By Steve Rizer
Energy-efficiency advocates were dealt a blow earlier this month when a key congressional senator declined to include provisions promoting building energy efficiency in the package of energy tax reform proposals that he unveiled, but the group has not given up hope.
The National Electrical Manufacturers Association (NEMA) lamented that Sen. Max Baucus (D-Mont.), the Senate Finance Committee’s chairperson, opted not to include in his plan a mechanism for incentivizing energy efficiency in both new and existing buildings. The group of 400-plus electrical equipment and medical imaging manufacturers considers measures encouraging energy efficiency to be “vital components of any plan to cut emissions and increase energy security” and will maintain its pursuit on this front.
NEMA was hoping that Baucus would have included in his plan a provision to establish a “technology neutral” tax deduction to encourage installation of equipment and systems to maximize or improve energy efficiency in buildings. Eligibility would be determined using the American Society of Heating, Refrigerating and Air-Conditioning Engineers’ Building Energy Quotient (bEQ) building rating and labeling system. For new buildings, the tax incentive would be based on the bEQ level achieved after the initial 12-18 months of actual operation of the building. For retrofits of existing buildings, the incentive would be based on the following: the post-retrofit bEQ level achieved; and the extent of the energy savings, indicated by the improvement in pre- and post-retrofit bEQ levels.
In response to ConstructionPro Week’s (CPW) questions about what NEMA intends to do in pushing for adoption of its preferred green-building tax policy, NEMA Vice President of Strategy and Policy Charles Konigsberg said, “We are currently working on comments to submit to Sen. Baucus.” He reported that his organization has “nothing to add at this time” beyond what is included in the following three documents that it submitted to Congress earlier this year, “except to say that we look forward to working with the Finance Committee to include energy-efficiency incentives as a vital part of any tax-incentives package aimed at reducing emissions and enhancing energy security:"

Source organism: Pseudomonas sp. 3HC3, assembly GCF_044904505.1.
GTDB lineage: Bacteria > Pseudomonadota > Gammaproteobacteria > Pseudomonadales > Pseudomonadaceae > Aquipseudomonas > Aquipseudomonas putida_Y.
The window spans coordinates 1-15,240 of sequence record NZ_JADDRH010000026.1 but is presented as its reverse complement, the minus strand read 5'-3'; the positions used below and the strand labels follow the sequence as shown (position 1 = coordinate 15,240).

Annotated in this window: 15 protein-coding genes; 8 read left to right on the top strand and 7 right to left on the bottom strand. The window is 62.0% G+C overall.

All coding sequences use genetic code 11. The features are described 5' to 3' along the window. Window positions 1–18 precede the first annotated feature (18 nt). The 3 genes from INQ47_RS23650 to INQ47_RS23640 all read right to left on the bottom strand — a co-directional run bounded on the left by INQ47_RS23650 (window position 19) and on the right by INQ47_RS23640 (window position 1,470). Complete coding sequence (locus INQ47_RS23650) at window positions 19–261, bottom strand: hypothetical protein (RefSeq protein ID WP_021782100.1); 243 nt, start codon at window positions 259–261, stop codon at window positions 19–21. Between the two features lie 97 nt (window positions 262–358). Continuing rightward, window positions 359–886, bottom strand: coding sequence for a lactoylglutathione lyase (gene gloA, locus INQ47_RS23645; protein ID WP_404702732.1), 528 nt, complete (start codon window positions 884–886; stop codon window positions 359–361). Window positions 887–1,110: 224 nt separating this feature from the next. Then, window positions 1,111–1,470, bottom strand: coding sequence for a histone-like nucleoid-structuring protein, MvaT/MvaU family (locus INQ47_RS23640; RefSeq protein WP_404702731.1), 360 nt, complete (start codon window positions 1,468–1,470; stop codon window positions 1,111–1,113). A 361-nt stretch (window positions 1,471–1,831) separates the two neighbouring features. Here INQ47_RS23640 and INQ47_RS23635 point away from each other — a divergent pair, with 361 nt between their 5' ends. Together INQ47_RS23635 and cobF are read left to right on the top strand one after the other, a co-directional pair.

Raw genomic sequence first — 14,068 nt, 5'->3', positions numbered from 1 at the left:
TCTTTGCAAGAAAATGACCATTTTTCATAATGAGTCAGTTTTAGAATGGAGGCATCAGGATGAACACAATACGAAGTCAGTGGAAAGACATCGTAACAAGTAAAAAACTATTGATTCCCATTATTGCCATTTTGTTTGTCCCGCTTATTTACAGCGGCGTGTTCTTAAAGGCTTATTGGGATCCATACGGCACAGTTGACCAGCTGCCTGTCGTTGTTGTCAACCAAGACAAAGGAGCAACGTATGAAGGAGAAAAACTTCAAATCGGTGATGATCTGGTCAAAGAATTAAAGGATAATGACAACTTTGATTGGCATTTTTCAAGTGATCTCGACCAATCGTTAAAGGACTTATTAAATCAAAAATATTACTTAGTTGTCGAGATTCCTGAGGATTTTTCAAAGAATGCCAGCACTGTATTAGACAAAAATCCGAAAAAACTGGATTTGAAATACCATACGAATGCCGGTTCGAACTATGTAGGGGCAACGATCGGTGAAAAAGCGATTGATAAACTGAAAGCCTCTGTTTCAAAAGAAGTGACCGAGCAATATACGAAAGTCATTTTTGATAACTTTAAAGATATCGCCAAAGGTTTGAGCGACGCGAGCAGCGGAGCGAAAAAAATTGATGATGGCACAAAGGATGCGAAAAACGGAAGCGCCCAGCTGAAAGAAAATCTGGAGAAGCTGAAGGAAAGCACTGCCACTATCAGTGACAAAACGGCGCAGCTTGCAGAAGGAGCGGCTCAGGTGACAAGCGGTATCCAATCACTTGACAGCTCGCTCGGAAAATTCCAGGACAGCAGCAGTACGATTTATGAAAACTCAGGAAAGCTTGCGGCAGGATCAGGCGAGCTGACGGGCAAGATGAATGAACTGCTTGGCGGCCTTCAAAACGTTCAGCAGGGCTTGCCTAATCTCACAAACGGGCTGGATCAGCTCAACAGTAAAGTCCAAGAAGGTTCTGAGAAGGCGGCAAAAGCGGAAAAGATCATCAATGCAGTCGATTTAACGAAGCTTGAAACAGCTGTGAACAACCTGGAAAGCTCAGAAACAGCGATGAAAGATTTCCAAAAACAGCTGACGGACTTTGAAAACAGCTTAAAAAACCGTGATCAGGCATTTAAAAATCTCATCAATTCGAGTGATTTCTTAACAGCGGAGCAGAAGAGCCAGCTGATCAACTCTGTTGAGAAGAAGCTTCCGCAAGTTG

In addition to this coverage of the energy tax reform proposal, CPW has profiled 26 congressional bills that have been introduced since our last update in March (CPW, March 22, 2013, "CPW Profiles 74 Green Building Bills that State and Congressional Lawmakers Have Introduced this Year"). Lawmakers will have another year to decide the fate of these and all other bills introduced during the 113th Congress. Among the bills profiled are the following:
H.R. 1659 -- Rep. Peter Welch’s (D-Vt.) Federal Buildings Energy Savings bill would amend the National Energy Conservation Policy Act to direct each federal agency to implement requirements for the use of energy- and water-efficiency measures in federal buildings through private financing instead of appropriations unless to do so conflicts with the primary mission of the agency or facility or if greater cost savings can be generated under a different program.
H.R. 2126 -- Rep. David McKinley’s (R-W.Va.) Better Buildings bill would compel the General Services Administration (GSA) to develop and publish model leasing provisions for use in leasing documents that designate a federal agency as a landlord or tenant to encourage building owners and tenants to invest in cost-effective energy-efficiency measures.
H.R. 2598 -- Rep. James Langevin’s (D-R.I.) Building Efficiently bill would amend the Internal Revenue Code to establish, for depreciation purposes, a 25-year recovery period for qualified energy-efficient nonresidential real property and a 20-year recovery period for qualified energy-efficient residential rental property.
All of the profiles can be accessed in the ConstructionPro Network member version of this article.